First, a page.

It’s been more than two years since former Philadelphia 76er Ben Simmons resembled his All-NBA, All-Defensive First Team self. For numerous reasons, he didn’t suit up during the 2021-22 season. When he did play this past year, he looked like a shell of himself as he struggled through serious back issues before undergoing season-ending surgery, which limited him to 42 games.
This summer, Simmons has been working toward a return to the court and recently with Marc Spears of Andscape. Among other things, he touched on his time with the Sixers, the severity of his back injury, and what he’s learned throughout the last few years of his career. Most notably, Simmons said he’d welcome a return to Philadelphia if he was traded again and spoke glowingly about his tenure in the City of Brotherly Love.
“I had a lot of fun there. It was time for me to go. When I did leave, it was good timing. Obviously, the injury and everything that was going on didn’t help. But I think it gave me a chance to really appreciate it. I’ll always have love for Philly. People always ask me like, ‘If you were to get traded again where you want it to be?’ I always say, ‘Just Philly. Philly is a second home to me.’ And in time, you learn and grow as people. I don’t really have anything bad to say about Philly. It was a crazy situation at the end, but it is what it is.”
Simmons was also asked whether he ever reflects on Game 7 of the second round between the Sixers and Atlanta Hawks. He doesn’t seem to stew on his decision to pass to Matisse Thybulle rather than attempt a contested layup over Trae Young, which drew fiery criticism throughout the NBA world.
“I don’t even remember that game anymore. To me, I made a play. I gave it to somebody who’s probably going to shoot better from the free throw at that moment of the game. It didn’t work, but I made a play. People make hundreds of plays throughout the year. They’re not always going to be the right play at the right time, but it was a play. But that wasn’t the factor of the game. You can go back and look at different things within the game where it could’ve been better. For me, shooting the free throws was one of them, but it didn’t happen. So, that’s just something you just keep working [on].”
Spears followed up by wondering if Simmons has elected to forget about that moment and game.
“No, not forget, because it’s a part of the journey. This would be no fun, what I’m doing now, if it was just all easy. This is a part of the journey for me. We’re in Brooklyn now. I have a chance to come back and turn people’s heads, or people take back what they said before. And that’s what sports is. That’s the beautiful thing about sports. You could play one great game and everyone loves you, then you play one bad game and people hate you. The last memory people have is what they’re going to say. So, for me, I just want to go back and prove people wrong and come out a different player.”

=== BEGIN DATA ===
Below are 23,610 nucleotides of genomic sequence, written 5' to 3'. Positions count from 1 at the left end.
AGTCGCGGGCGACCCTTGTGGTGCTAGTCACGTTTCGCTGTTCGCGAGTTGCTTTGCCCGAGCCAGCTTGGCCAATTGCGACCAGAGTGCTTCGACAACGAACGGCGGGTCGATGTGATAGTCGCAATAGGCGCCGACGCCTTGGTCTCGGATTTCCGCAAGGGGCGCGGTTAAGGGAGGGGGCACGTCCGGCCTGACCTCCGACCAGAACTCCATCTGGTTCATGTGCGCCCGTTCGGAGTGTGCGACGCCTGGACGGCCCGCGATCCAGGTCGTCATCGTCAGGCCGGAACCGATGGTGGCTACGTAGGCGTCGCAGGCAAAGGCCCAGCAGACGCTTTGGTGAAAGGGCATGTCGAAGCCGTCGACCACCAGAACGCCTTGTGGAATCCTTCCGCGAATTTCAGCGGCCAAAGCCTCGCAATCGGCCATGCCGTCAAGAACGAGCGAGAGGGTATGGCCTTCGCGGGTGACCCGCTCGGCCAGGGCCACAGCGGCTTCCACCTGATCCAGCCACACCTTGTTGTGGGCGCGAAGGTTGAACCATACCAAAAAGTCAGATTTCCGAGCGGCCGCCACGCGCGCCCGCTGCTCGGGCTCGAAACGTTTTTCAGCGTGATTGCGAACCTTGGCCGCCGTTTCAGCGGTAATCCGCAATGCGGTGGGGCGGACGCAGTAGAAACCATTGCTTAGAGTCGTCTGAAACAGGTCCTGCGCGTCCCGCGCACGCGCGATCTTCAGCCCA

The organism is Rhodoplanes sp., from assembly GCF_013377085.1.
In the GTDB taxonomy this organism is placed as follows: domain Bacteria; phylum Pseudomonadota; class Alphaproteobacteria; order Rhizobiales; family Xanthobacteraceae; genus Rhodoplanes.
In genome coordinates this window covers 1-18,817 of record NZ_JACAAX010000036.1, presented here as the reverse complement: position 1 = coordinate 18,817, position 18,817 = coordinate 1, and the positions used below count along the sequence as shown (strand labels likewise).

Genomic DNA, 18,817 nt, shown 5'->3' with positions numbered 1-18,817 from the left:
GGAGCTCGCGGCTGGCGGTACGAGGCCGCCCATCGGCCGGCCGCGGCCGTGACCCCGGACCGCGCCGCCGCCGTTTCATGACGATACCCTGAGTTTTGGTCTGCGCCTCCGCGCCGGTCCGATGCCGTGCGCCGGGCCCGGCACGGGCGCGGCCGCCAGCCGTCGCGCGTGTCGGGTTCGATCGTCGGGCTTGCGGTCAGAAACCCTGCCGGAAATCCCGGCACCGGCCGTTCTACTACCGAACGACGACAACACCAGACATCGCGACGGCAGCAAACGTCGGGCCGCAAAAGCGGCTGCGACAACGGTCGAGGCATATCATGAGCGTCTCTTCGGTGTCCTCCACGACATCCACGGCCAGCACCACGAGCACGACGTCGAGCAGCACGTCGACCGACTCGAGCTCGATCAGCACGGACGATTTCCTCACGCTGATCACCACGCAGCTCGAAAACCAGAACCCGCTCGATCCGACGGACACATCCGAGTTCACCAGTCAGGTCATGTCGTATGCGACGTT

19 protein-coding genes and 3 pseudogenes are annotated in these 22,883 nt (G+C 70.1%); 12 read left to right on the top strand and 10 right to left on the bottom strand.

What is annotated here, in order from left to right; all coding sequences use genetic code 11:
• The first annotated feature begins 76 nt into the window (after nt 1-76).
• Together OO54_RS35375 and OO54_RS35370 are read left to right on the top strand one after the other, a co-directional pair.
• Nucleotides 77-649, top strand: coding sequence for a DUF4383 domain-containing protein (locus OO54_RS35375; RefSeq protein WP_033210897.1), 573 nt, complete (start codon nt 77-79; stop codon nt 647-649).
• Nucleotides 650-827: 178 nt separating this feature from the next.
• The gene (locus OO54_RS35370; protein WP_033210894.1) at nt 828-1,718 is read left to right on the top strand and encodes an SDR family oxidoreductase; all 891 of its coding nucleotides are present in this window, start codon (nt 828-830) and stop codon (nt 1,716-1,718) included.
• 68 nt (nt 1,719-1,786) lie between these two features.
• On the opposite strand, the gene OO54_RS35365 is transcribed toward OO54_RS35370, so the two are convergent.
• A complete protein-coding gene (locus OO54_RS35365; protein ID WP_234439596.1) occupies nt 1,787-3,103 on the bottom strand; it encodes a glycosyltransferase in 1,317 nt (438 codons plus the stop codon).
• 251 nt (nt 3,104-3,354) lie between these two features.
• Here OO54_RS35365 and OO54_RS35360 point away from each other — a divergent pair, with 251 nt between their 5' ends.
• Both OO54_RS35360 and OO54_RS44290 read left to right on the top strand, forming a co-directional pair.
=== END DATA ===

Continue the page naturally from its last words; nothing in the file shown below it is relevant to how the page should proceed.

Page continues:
Spears and Simmons discussed the extent to which the Brooklyn Nets guard was limited last season. Simmons said daily activities such as sitting down and standing up caused back tightness and that he had nerve damage in his leg, but he noted “I feel I’m at 100% now.” As for when the back pain began, he pinpointed Feb. 22, 2020, a game he and the Sixers played against the Milwaukee Bucks.
“I went up, twisted and I think that’s when I really irritated it right before ‘The Bubble’ when they stopped playing, they canceled the games. So, I got lucky in that situation because they stopped playing and I was able to rehab. And I got it to a great place. And then I had an incident, or an episode, right before I got traded [to Brooklyn]. I went up the stairs, my back just kind of gave out, and that was when it really got a lot worse. And then I tried to rehab. Now I’m about to get ready to play in Game 4 with the Nets in Boston [on April 25, 2022], and we were playing 5-on-5, and I told them I want to play one more 5-on-5 to see how I felt. I was playing, pushed it a little bit too hard. The next day, I woke up on the floor. I couldn’t even move. I had to make that call and say I can’t go. People don’t know that, but that was just a part of it.”
Spears’ interview with Simmons contains much more insight than solely what I’ve included and I don’t want to spoil it all, so I highly recommend reading the entire piece here. The two talk about how his rehab is progressing, what he envisions his role as with the retooled Nets, where he’s at mentally and much more.